Sometimes making a new friend is irrational like falling in love, at least with me. My intuition drives me to keep communicating with some person and I do not know why, perhaps a lesson I shall and need to learn from them, their personality, life situation? I am like a sponge. While we both might have a limited lifespan, the one of the myriad of differences between us is that unlike the brainless sponge I select how I fill my time. What attracts me to this person? We might share something and that is an easy glue, but what about when our opinions on many matters differ? 


I like challenges and perhaps that is why I am inclusive of anyone who seems to have good intentions, values, something I deeply care about myself or they truly struggle at that point in life. Perhaps it is feminine caring trait, but I cannot let someone just drown in the mud, fall down the cliff, for I feel it my humane duty to somehow offer my help or at least virtual support if nothing else is possible in the moment.

Perhaps that not knowing, that mystery of a stranger in a mess pulls me in. A curious being, I might be an outlier, but if we all had opened ourselves a bit, gave a bite of our time to the service of others, we would create a better world though every embracing action we manifest. Of course, there is a limit, and we need to draw the line when the other is too needy. What we shall inspire is something that took me decades to figure out myself – to accept and love ourselves so we can give ourselves in healthy amounts to others. Not to just keep giving or receiving love, it is about extrapolating the feeling, liberating others from their unwelcome burdens. Similar to collaborators at work, exchanging experience and knowledge is part of the deal between friends.


I cannot limit myself just to my immediate family, sometimes I am being called somewhere else and I cannot explain why I do it. I am simply not a calculative person, manipulative games and strategies put me off, they feel so inauthentic. I like to play, and with friends, well anyone, it is fun to join in a play, to be kids for the time being, but there are rules we all understand. Of course if a family member needs me, I am all in if I know my presence can make a difference. I am a responsible adult and that makes the difference. Life is tough, but the balance of friendships can ease it off.

Not always a smooth ride, challenging freindships

Friendship can thrive between siblings, even with our parents, but that can be the most difficult friendship of all. There is just too much baggage and social conditioning attached to family relationships that complicates our feelings. Expectations tint relationships with the potential of disappointment and certain pressure conditions the bond between two people. But what we all crave is unconditional acknowledgement that we matter, love, and being supported through our hard work. Motivation, purpose, values, sharing.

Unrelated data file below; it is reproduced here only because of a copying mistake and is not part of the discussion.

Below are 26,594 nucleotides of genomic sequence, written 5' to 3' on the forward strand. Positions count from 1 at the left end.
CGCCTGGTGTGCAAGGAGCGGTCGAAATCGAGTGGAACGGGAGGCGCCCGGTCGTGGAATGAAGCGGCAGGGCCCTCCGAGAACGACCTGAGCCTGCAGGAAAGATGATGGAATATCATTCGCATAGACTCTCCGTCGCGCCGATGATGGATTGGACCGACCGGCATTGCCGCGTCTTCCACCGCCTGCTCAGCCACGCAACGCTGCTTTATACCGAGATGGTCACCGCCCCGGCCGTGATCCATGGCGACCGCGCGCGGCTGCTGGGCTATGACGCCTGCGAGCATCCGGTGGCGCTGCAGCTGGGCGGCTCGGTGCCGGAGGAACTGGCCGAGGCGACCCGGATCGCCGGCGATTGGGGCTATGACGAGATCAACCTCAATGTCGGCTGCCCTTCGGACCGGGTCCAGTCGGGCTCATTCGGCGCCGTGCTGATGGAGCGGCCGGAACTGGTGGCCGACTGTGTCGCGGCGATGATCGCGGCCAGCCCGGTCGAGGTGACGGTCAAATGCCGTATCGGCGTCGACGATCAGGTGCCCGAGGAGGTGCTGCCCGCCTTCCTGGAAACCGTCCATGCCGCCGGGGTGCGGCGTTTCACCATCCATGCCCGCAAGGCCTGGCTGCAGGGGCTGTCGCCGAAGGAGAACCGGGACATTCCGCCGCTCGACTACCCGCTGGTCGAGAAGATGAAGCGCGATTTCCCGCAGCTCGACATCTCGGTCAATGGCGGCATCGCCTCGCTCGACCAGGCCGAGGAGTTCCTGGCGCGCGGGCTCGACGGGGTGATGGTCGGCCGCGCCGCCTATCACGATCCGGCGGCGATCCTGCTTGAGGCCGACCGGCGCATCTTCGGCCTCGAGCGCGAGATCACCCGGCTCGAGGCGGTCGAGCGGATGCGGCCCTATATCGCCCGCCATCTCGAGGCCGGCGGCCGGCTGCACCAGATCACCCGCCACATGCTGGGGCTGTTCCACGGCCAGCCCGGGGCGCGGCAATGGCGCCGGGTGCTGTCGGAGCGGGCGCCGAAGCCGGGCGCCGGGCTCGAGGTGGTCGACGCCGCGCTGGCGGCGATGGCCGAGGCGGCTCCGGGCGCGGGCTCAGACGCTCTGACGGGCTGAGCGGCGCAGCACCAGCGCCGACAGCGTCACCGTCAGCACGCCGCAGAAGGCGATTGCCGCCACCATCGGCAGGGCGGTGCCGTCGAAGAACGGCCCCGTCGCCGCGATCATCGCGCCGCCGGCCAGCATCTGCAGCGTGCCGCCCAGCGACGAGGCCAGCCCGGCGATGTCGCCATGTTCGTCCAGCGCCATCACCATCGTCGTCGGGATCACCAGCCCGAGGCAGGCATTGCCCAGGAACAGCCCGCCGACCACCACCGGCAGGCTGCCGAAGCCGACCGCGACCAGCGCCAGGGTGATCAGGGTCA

Opera evening at La Scala Milano

I lovingly offer my poem on friendship here: 

Dear Free Friend

We are scattered star dust 

On this selfist lone pole 

Of love combusted by separation

— pristine loyalty

Is a rare glimpse of divinity 

Illuminating from your heart’s heat 

Filling my cold hands in January

With genuine care shared 

Tenderly, volunteering humanity

In this world of scarcity

— the lack of unconditional love


Affection is our saviour

Our Buddha, Jesus, Mohammed, the Sun

Like Abraham the father of us all myth-makers

— in oneness

We need more of your shared joy

We want more of your embraces

We crave pleasure, while we kill

Seeking approval through annihilated nil

But we thrive when you believe in our will

Carving through life a patient dedication to skill

— unique yet bonding


Pristine awareness of selfless love

Delightful co-existence between friends

Who respect each other’s private realms

Only then the balance is just right, not skewing

Enough liberty to harbour love given generously

Without feeling oppressive, wrapped away in itself


Some friendships end bitterly though

And it is sad to see you go, cutting the bond

Of potential caring for another human soul

How whole we would all feel! 



I found this wonderful awareness building interaction in Evolving Wisdom.

Essential Matters: A Quantum Practice

This is a simple practice to help you focus on your “essential matters” and the “essential matters” of those around you, consciously creating deeper connections in your life.

I’d like you to choose someone—it can be a friend, a colleague, or a stranger—and I challenge you to talk to them face to face, and do not allow the conversation to simply float upon the surface; push it deeper by asking questions that matter and that inspire compelling and passionate responses.

Ask about their favorite places in the world or in their homes and yards. Ask about the best things that ever happened to them. Ask about the objects they possess that mean the most to them, the books and movies they love and that have changed and formed them.

But don’t be satisfied with the simple answers to these questions; ask them why these things matter. Ask them to tell you the stories behind their answers.

And be prepared to answer those same questions yourself, and to tell your stories.

When we share our stories with one another, that is when we truly connect and recognize ourselves and the Universe in one another.

That is when we move beyond separation and opposition and into partnership and power and possibility.


I encourage you to try this practice every chance you get, and with everyone you know and meet.